In 2019, the National Pork Producers Council and the American Farm Bureau Federation brought this action on the basis that this was California’s attempt to regulate out-of-state production and effectively cutting off their products from the California market by making producers to comply with California laws instead of the resident laws of the states where they were located.  The United States ranks 3rd in the world for pork production.  The United States imports pork products as well as exports pork products.  There are pork operations in all states, but ten states have the majority of commercial pork producing farms, primarily in the Midwest and northern states.  California does not even rank in the top 20 states for pork production according to Statistica.  So, the National pork Producers argue that since California in essence imports pork from other states, the law is trying to regulate the national pork industry as a whole.

Interestingly, the law only applies to the states of the United States and the District of Columbia.  So, products imported from other countries are exempt—think Parma ham from Spain, Prosciutto from Italy, pork products from China.  Additionally, although it appears that Canadian and Mexican pork producers would be exempt, at the World Pork Expo recently held on June 21, 2022, ,  Canada and Mexico are very concerned about the shipment of piglets and products between those countries and California.  It now becomes an international issue and deals with the sovereign right of those countries to regulate their own industries.  Canada has filed a brief in support of the National Pork Producers Council.

The case was originally heard on April 27, 2020, and it was ruled that the law does not affect interstate commerce because it is required of any company, wherever located to comply with the law, so, it is not solely based on interstate commerce.  The U.S. Ninth Circuit Court of Appeals agreed with the lower court and upheld that decision.  Bringing this case to the Supreme Court for a determination of whether or not the Commerce Clause is impacted unlawfully and in violation of the Constitution by the requirements of Proposition 12, may affect a national industry and make food costs even more expensive than they are now.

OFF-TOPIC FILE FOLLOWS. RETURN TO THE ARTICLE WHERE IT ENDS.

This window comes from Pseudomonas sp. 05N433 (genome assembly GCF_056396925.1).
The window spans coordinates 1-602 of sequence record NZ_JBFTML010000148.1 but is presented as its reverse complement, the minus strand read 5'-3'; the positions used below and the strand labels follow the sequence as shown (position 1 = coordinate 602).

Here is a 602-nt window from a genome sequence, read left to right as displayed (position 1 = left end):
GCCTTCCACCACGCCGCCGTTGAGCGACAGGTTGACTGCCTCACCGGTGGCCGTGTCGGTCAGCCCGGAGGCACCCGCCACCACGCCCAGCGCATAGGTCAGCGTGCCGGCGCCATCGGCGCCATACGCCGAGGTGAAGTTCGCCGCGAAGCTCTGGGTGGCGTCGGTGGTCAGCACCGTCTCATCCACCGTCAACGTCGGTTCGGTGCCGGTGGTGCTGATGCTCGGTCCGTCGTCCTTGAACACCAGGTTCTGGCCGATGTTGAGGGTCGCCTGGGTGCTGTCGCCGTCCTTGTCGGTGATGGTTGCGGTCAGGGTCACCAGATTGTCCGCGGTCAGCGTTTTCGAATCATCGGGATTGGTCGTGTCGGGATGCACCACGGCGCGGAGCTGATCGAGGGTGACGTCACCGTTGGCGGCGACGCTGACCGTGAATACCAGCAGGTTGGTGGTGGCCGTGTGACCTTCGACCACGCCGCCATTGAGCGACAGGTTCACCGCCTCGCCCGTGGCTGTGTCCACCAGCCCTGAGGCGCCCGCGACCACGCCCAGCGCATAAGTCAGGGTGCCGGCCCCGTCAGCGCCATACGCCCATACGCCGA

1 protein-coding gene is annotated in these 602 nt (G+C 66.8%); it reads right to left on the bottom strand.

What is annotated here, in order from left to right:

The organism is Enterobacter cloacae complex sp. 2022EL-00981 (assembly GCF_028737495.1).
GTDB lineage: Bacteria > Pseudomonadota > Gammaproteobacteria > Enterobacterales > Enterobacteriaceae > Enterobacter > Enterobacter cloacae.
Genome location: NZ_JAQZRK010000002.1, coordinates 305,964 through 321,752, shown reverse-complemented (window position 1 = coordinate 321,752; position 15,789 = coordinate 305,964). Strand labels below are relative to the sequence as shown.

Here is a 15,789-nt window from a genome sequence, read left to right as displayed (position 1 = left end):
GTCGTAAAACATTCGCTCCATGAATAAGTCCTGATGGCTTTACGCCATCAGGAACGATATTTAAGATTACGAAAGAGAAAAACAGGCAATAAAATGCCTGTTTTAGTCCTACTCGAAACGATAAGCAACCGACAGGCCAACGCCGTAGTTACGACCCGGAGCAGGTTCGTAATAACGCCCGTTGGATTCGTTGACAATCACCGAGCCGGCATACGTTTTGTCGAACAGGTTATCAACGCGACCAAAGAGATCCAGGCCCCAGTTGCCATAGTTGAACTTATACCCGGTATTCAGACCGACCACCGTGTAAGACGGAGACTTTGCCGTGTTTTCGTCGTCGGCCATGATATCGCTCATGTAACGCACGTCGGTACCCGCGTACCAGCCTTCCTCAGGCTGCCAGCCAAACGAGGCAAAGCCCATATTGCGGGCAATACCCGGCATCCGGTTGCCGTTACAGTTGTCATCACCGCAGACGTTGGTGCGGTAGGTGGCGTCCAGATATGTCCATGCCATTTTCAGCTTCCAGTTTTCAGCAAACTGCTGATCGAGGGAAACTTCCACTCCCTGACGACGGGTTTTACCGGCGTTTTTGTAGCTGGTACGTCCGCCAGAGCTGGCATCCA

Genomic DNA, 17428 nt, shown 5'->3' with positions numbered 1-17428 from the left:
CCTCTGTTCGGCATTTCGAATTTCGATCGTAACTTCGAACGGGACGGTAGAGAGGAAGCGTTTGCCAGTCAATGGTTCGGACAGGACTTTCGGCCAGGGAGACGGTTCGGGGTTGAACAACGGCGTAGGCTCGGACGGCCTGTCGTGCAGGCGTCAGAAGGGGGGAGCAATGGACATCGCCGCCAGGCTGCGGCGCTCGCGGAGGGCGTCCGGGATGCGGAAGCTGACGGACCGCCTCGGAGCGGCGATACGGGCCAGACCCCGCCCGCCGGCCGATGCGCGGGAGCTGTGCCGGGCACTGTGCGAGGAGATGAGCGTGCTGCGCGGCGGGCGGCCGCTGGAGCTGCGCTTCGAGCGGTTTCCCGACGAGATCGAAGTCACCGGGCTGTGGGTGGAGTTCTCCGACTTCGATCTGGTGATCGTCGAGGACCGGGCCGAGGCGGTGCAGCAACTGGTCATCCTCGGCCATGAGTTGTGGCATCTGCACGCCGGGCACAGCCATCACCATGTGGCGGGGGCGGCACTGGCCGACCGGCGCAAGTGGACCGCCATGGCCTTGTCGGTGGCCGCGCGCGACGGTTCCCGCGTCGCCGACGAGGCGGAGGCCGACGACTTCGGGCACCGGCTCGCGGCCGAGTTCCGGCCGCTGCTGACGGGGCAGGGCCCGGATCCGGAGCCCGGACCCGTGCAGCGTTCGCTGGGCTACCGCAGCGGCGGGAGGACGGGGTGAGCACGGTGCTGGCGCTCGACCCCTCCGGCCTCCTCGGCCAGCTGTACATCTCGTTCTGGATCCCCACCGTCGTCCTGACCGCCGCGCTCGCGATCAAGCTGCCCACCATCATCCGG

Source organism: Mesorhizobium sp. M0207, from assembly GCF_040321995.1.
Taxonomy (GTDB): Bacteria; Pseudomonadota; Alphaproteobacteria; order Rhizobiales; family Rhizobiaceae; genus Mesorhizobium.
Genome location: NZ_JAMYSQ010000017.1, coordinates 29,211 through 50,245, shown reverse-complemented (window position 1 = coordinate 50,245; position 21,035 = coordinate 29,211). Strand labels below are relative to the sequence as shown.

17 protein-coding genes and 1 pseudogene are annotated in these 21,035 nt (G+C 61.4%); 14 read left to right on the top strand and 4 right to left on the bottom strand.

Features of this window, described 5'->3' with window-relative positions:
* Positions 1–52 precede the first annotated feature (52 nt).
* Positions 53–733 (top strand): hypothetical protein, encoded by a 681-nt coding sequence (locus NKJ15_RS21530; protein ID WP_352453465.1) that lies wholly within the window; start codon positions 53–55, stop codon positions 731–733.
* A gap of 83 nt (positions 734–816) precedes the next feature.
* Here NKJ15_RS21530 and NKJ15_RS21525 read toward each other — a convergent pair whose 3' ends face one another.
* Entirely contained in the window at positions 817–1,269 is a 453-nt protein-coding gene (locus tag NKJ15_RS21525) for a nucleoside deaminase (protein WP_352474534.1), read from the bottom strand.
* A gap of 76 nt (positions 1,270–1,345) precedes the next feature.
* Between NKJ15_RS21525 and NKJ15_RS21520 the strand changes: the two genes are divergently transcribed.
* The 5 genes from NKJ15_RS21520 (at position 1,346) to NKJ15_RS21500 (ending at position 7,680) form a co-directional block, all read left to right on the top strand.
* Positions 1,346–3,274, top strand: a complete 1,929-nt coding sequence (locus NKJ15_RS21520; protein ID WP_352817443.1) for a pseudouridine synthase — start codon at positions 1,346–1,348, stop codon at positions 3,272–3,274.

Another interesting case is Bittner v. United States involving the Bank Secrecy Act of 1970.  In this case, a dual citizen was assess $2.72 million dollars in civil penalties for failure to file an annual Foreign Bank and Financial Accounts statement each year he lived outside of the country in his home country.  Mr. Bittner was living in Romania from 2007 to 2011, and did not file the annual report, thinking that since he was a Romanian citizen as well as a U.S. citizen, and while he was living abroad, he was not required to make the annual filing.  The United States District Court for the Eastern District of Texas reduced the fine to $50,000, $10,000 for each year he didn’t file the forms.  However, the Fifth Circuit Court of Appeals reinstated the $2.72 million dollars penalty.  The Supreme Court is to decide the application of the violations and penalties under the Bank Secrecy Act to determine if it is an annual fine/penalty for a violation or if the fine/penalty should apply to each foreign account that was not reported.  For the many Californians’ with foreign assets, this is a case to watch.

Two cases will be decided challenging discrimation in college admissions and whether race should be a component in determining admission to the University.  Students for Fair Admission Inc. v. Harvard and Students for Fair Admissions v. University of North Carolina will both be determined this term. This could affect the national application of Title VII of the Civil Rights Act of 1964 in both education and employment.  It is a case to watch.

Most decision are published by the Court near the end of their term in June.